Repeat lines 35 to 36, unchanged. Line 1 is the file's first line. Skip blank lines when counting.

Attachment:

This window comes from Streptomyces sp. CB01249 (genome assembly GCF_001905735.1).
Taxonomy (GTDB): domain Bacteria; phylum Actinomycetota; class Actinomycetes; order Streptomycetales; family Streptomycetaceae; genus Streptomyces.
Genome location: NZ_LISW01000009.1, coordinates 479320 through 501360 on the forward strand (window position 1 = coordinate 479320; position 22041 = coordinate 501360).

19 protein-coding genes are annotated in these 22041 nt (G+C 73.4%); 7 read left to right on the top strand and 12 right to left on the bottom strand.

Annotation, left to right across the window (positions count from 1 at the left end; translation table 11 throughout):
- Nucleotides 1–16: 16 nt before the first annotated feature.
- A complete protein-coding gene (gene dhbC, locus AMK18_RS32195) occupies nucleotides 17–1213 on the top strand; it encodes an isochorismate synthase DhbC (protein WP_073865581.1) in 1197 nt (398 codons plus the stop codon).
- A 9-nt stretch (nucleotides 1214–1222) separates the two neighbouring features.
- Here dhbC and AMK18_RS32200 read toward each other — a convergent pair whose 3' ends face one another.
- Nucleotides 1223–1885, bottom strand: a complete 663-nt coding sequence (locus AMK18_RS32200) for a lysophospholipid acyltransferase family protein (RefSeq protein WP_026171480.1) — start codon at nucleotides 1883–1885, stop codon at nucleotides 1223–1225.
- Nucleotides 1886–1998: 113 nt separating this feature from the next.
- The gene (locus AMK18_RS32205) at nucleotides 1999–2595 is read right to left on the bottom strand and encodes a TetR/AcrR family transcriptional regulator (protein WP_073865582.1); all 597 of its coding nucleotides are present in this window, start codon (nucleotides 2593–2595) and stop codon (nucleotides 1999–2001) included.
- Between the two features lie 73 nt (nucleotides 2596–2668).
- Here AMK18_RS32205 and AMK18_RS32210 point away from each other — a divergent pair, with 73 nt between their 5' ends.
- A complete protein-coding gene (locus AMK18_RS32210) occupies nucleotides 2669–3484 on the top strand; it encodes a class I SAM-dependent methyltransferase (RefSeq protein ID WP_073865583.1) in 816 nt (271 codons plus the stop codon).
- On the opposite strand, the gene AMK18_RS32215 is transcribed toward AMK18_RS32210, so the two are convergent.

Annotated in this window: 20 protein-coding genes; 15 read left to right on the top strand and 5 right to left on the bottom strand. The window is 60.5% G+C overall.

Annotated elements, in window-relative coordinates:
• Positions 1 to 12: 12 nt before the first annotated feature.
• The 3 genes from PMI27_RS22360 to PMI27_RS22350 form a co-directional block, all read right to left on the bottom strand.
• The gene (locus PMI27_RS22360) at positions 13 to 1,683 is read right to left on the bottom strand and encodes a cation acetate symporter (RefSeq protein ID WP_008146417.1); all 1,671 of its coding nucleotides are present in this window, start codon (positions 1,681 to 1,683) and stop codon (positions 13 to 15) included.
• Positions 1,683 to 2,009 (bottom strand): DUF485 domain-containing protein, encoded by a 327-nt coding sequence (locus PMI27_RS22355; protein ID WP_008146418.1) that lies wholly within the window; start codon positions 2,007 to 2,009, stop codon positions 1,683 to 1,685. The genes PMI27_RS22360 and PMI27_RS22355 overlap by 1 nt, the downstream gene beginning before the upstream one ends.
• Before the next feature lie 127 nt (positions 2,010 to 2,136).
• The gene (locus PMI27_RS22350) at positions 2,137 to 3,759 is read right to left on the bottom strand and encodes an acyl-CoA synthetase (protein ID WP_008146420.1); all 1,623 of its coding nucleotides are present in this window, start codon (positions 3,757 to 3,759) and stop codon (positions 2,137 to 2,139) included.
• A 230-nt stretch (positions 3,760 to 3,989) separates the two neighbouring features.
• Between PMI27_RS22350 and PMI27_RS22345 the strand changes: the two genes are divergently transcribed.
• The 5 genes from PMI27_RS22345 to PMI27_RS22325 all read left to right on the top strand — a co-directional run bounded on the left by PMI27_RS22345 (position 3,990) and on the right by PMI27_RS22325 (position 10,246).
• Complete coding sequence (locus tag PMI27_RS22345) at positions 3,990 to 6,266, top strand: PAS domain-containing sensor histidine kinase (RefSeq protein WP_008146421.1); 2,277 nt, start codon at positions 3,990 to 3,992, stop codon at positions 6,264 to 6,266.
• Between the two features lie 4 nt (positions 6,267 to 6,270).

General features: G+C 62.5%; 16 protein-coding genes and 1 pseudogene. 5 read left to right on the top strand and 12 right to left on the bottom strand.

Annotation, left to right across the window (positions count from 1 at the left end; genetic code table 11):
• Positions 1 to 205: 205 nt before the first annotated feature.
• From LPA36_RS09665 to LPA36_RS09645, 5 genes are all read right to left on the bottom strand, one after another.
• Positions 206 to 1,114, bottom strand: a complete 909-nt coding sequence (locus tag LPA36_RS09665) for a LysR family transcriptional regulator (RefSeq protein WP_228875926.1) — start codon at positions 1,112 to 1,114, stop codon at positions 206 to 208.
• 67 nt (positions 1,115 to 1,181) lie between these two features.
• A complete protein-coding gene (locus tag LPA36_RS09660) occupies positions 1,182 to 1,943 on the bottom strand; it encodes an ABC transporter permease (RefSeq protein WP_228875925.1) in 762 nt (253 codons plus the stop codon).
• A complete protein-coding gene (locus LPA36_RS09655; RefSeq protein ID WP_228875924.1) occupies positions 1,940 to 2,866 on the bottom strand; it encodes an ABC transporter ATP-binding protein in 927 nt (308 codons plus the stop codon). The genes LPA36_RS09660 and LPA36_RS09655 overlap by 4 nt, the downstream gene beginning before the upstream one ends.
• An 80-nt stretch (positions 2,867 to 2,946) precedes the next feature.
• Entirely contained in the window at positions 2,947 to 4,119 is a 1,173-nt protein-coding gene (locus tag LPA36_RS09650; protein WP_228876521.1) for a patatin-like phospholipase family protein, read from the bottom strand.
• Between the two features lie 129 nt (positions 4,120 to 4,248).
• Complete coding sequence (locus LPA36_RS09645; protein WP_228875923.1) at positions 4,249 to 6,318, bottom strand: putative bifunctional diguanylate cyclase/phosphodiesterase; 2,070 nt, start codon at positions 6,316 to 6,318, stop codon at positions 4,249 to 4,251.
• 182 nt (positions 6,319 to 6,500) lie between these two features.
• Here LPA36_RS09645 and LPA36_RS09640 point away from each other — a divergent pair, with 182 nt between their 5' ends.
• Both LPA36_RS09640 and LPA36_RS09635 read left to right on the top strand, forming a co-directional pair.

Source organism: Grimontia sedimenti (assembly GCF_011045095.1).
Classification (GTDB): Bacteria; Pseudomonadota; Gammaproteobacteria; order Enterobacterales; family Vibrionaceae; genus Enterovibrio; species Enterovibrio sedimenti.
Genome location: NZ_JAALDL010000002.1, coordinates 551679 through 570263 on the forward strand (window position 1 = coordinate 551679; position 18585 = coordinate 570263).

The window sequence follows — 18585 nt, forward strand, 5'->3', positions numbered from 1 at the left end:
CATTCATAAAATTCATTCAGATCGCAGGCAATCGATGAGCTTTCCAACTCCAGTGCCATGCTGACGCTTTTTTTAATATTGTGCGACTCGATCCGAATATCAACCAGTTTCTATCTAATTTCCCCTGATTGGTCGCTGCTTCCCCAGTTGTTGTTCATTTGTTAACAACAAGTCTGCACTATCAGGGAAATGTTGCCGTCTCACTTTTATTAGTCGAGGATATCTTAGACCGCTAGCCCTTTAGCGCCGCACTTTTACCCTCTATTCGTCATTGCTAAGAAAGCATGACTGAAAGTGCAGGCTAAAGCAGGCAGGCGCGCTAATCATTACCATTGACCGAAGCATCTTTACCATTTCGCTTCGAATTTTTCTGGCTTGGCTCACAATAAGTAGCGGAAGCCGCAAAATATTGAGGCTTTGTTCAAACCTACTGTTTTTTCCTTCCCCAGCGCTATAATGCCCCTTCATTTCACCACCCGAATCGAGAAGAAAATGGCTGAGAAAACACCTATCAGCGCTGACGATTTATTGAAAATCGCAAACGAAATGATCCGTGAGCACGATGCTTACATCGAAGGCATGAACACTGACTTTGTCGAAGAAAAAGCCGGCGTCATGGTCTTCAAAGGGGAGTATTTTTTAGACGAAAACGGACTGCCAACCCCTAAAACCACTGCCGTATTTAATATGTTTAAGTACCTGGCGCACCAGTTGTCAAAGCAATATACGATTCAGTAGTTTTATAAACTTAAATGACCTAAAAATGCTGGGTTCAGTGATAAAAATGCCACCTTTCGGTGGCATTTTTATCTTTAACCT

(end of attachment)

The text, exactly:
• 67 nt (positions 1,115 to 1,181) lie between these two features.
• A complete protein-coding gene (locus tag LPA36_RS09660) occupies positions 1,182 to 1,943 on the bottom strand; it encodes an ABC transporter permease (RefSeq protein WP_228875925.1) in 762 nt (253 codons plus the stop codon).